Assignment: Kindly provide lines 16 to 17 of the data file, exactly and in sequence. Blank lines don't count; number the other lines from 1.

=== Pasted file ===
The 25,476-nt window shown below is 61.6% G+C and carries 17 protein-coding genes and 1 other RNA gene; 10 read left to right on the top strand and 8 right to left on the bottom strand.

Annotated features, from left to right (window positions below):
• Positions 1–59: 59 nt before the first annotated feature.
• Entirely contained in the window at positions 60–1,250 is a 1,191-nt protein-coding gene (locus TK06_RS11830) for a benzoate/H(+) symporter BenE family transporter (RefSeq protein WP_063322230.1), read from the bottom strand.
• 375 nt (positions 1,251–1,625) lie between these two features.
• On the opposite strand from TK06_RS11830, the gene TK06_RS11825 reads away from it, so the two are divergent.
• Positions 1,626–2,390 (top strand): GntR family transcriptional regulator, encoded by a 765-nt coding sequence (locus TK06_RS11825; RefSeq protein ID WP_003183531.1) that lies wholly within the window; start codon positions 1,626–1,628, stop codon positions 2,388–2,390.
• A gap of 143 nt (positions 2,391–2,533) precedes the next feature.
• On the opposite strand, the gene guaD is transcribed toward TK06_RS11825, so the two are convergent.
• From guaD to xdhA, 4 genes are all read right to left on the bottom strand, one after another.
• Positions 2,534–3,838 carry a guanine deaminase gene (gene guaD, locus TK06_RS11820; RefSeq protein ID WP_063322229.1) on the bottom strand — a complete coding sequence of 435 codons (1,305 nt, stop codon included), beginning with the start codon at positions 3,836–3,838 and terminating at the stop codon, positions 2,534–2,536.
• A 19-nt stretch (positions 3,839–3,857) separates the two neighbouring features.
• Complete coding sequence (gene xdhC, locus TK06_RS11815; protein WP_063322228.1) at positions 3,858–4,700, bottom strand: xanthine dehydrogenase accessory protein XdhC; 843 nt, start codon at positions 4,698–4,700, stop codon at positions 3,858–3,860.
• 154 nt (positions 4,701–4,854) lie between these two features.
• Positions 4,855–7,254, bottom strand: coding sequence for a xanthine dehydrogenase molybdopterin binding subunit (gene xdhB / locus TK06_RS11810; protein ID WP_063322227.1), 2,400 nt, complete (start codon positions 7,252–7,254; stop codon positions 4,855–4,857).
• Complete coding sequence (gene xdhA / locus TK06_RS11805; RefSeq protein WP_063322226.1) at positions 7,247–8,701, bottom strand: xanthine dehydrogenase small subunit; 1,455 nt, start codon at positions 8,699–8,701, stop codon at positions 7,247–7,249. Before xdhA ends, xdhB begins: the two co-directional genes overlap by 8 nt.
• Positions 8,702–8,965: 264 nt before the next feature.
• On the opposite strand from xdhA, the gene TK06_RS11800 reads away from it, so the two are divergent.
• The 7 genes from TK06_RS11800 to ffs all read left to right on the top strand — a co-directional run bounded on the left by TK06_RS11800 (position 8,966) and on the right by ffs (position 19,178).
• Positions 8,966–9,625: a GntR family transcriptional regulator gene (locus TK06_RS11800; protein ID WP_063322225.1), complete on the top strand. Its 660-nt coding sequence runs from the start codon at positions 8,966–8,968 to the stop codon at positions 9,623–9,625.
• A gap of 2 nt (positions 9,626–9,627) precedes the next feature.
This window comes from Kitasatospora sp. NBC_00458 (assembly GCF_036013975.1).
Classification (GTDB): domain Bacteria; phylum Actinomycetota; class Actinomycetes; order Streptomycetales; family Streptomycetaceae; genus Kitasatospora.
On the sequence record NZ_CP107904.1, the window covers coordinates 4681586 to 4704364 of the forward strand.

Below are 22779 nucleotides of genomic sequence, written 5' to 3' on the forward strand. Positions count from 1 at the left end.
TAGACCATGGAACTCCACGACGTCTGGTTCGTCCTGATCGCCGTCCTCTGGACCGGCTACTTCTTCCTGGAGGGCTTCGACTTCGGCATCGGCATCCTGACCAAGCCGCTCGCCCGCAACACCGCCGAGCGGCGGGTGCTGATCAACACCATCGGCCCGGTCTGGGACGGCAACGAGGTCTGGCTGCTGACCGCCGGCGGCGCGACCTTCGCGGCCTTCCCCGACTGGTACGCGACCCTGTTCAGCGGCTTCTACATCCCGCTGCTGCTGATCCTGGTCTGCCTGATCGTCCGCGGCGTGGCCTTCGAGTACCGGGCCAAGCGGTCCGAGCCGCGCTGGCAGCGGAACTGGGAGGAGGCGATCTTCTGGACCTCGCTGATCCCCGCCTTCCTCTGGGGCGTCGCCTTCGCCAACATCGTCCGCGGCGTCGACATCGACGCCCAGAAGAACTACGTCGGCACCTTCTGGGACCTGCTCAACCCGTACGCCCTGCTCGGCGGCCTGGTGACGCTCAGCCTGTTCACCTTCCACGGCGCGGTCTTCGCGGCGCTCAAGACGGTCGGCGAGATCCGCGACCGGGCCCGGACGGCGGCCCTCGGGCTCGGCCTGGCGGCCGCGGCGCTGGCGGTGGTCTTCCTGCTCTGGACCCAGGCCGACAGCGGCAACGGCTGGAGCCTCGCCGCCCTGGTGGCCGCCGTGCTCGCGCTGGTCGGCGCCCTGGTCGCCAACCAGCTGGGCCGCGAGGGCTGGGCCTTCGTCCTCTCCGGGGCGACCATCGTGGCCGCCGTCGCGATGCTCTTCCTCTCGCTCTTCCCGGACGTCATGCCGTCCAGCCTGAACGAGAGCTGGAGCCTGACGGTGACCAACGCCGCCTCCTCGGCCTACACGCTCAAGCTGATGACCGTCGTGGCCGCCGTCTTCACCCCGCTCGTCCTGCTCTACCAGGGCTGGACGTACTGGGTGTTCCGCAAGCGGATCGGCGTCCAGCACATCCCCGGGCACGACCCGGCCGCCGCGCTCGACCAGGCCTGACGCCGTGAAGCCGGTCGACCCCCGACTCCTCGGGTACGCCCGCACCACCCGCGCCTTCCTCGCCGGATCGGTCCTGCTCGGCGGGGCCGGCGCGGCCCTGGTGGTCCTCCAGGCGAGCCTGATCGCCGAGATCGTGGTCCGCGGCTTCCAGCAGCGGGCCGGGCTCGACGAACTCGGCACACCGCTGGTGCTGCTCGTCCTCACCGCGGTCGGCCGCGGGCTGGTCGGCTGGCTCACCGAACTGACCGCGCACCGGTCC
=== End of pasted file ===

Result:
• Complete coding sequence (gene xdhA / locus TK06_RS11805; RefSeq protein WP_063322226.1) at positions 7,247–8,701, bottom strand: xanthine dehydrogenase small subunit; 1,455 nt, start codon at positions 8,699–8,701, stop codon at positions 7,247–7,249. Before xdhA ends, xdhB begins: the two co-directional genes overlap by 8 nt.
• Positions 8,702–8,965: 264 nt before the next feature.